Online Casinos and Problem Gambling
An estimated 20 million people worldwide gamble online at internet casinos. In 2007, Americans (who aren’t technically allowed to use online gambling establishments) spent $34 billion gambling at brick-and-mortar casinos, and that number doesn’t include the amount spent at Native American casinos.
There is no doubt that visiting casinos or online gambling is an exciting activity. Most people play purely for entertainment, while some online gamblers take the time necessary to learn the skills necessary for a game such as the many variations of online poker with the aim of winning money (at least more often than losing it). For many, there is definitely a “fun” associated with betting money on the game, and for a minority of those people, gambling turns into an addiction that can cost them their livelihood, family and entire way of life. life.
Problem gambling can be thought of as a spectrum of problems. While some people become seriously addicted, others sometimes get carried away with the thrill of betting, lose more money than they expected, and then quit when they realize the consequences of their actions. Others gamble when they are anxious or depressed, face life changes and try to enjoy a temporary distraction from the problems in their lives.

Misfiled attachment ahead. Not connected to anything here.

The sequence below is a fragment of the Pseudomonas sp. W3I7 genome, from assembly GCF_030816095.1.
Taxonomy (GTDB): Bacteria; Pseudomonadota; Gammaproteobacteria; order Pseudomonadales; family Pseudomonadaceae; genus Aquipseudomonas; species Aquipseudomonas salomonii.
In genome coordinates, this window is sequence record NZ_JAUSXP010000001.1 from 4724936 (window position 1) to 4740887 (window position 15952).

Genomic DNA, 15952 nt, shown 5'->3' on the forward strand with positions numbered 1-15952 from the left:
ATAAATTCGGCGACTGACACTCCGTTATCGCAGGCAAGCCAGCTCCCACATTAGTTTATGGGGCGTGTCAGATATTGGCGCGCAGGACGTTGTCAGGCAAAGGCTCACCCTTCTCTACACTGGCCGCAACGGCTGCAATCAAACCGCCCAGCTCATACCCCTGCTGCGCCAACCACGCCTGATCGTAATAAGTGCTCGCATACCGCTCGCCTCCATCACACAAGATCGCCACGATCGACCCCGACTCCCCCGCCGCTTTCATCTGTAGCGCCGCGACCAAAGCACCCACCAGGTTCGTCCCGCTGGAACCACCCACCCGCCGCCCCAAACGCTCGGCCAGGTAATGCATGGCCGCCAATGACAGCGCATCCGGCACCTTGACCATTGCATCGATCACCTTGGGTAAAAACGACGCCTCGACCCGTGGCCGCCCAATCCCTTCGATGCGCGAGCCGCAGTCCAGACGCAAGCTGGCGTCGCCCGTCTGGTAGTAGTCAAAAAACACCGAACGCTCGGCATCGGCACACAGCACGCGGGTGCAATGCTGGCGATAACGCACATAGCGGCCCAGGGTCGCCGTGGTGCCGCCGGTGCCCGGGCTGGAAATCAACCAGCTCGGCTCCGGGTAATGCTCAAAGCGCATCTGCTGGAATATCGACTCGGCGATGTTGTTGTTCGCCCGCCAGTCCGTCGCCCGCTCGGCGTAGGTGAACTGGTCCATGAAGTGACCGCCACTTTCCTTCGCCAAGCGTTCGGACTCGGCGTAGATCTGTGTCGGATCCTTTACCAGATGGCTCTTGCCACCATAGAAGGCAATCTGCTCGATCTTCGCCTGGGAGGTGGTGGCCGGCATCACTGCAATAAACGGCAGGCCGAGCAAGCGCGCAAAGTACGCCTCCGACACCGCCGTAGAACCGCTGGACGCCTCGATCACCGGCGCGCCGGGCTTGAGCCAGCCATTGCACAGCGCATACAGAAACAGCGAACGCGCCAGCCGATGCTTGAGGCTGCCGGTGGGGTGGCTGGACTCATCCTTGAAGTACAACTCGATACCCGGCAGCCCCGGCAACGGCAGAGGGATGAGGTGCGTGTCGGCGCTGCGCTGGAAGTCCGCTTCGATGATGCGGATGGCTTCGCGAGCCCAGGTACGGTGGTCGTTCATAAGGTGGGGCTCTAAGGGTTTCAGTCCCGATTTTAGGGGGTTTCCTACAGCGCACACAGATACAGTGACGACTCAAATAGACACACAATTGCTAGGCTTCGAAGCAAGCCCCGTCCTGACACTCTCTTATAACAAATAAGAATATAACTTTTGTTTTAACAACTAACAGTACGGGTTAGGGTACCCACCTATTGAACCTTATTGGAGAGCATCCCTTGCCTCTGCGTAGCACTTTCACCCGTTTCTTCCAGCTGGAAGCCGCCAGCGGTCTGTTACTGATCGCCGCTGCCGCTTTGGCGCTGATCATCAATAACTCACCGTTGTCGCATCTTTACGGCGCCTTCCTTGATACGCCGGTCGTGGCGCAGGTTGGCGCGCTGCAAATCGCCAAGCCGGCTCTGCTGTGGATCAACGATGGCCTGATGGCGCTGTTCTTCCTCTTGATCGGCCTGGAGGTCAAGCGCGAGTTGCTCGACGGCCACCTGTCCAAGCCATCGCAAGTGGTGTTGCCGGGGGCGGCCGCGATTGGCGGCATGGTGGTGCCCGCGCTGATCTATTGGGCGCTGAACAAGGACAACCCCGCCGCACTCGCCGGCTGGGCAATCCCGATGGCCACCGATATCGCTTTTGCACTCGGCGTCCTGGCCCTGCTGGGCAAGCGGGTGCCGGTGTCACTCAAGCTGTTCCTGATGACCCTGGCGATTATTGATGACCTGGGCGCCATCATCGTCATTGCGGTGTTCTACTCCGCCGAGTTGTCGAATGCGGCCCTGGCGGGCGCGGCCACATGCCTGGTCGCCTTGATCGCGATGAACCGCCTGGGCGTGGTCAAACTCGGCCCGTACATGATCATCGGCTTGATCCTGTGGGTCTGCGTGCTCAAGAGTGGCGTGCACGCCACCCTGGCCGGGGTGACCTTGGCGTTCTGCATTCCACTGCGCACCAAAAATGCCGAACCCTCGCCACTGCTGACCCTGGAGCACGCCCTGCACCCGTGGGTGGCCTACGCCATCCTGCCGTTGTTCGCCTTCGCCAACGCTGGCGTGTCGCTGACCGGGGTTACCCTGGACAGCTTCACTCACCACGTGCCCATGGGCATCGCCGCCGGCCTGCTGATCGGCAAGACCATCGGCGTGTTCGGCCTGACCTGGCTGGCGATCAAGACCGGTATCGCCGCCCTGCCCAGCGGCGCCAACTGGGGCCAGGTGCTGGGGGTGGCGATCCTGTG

Most people can control their gambling with simple steps like limiting their bankroll and practicing their own standards of when to leave after a certain level of loss (or gain, for that matter). But there are others who gamble show signs of turning into an addiction. How can you tell if your online casino visit is no longer a diversion of entertainment, but a real problem?
One serious red flag is when someone gambles for money that can be used to solve financial problems, such as paying bills or debts. Borrowing money or selling important property to finance gambling are other strong indicators that one’s gambling is out of control. If gambling causes a deterioration in a person’s or his family’s standard of living or general well-being, that becomes a problem. And if someone does something illegal (or considers doing it) to fund gambling, that means gambling has gone beyond just being a form of entertainment.
Resources are readily available for those who think they may be addicted to gambling. Counseling, peer support groups, step-based programs, and even medication are used to treat problem gambling, although no drug is specifically approved to treat pathological gambling in the US by the Food and Drug Administration. Gamblers Anonymous is a 12 step program for dealing with problem gambling that is patterned after the 12 step program used in Alcoholics Anonymous.